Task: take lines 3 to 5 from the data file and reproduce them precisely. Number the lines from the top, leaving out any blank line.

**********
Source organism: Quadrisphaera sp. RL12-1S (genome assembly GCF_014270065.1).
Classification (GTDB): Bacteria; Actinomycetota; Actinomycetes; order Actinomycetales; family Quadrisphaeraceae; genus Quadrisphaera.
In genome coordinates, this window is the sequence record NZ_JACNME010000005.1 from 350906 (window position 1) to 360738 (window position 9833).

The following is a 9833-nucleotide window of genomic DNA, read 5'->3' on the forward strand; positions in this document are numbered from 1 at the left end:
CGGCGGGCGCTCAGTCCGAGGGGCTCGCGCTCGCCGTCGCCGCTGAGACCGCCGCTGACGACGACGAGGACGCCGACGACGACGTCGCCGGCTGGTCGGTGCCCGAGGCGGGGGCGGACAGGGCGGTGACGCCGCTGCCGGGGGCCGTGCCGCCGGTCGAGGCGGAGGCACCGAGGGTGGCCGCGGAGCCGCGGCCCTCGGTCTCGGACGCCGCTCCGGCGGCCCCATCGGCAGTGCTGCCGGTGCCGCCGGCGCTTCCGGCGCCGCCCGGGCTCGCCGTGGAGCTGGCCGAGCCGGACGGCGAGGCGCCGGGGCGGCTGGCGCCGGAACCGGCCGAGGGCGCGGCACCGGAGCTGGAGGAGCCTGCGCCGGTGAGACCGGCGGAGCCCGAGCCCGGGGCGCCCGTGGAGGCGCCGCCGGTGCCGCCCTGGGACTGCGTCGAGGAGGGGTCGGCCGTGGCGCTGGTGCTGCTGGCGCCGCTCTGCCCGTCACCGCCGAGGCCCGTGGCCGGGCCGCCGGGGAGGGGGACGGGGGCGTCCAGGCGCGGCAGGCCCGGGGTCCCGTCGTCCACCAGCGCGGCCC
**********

In genome coordinates, this window is the sequence record NZ_JACNME010000005.1 from 350906 (window position 1) to 360738 (window position 9833).

The following is a 9833-nucleotide window of genomic DNA, read 5'->3' on the forward strand; positions in this document are numbered from 1 at the left end:
CGGCGGGCGCTCAGTCCGAGGGGCTCGCGCTCGCCGTCGCCGCTGAGACCGCCGCTGACGACGACGAGGACGCCGACGACGACGTCGCCGGCTGGTCGGTGCCCGAGGCGGGGGCGGACAGGGCGGTGACGCCGCTGCCGGGGGCCGTGCCGCCGGTCGAGGCGGAGGCACCGAGGGTGGCCGCGGAGCCGCGGCCCTCGGTCTCGGACGCCGCTCCGGCGGCCCCATCGGCAGTGCTGCCGGTGCCGCCGGCGCTTCCGGCGCCGCCCGGGCTCGCCGTGGAGCTGGCCGAGCCGGACGGCGAGGCGCCGGGGCGGCTGGCGCCGGAACCGGCCGAGGGCGCGGCACCGGAGCTGGAGGAGCCTGCGCCGGTGAGACCGGCGGAGCCCGAGCCCGGGGCGCCCGTGGAGGCGCCGCCGGTGCCGCCCTGGGACTGCGTCGAGGAGGGGTCGGCCGTGGCGCTGGTGCTGCTGGCGCCGCTCTGCCCGTCACCGCCGAGGCCCGTGGCCGGGCCGCCGGGGAGGGGGACGGGGGCGTCCAGGCGCGGCAGGCCCGGGGTCCCGTCGTCCACCAGCGCGGCCC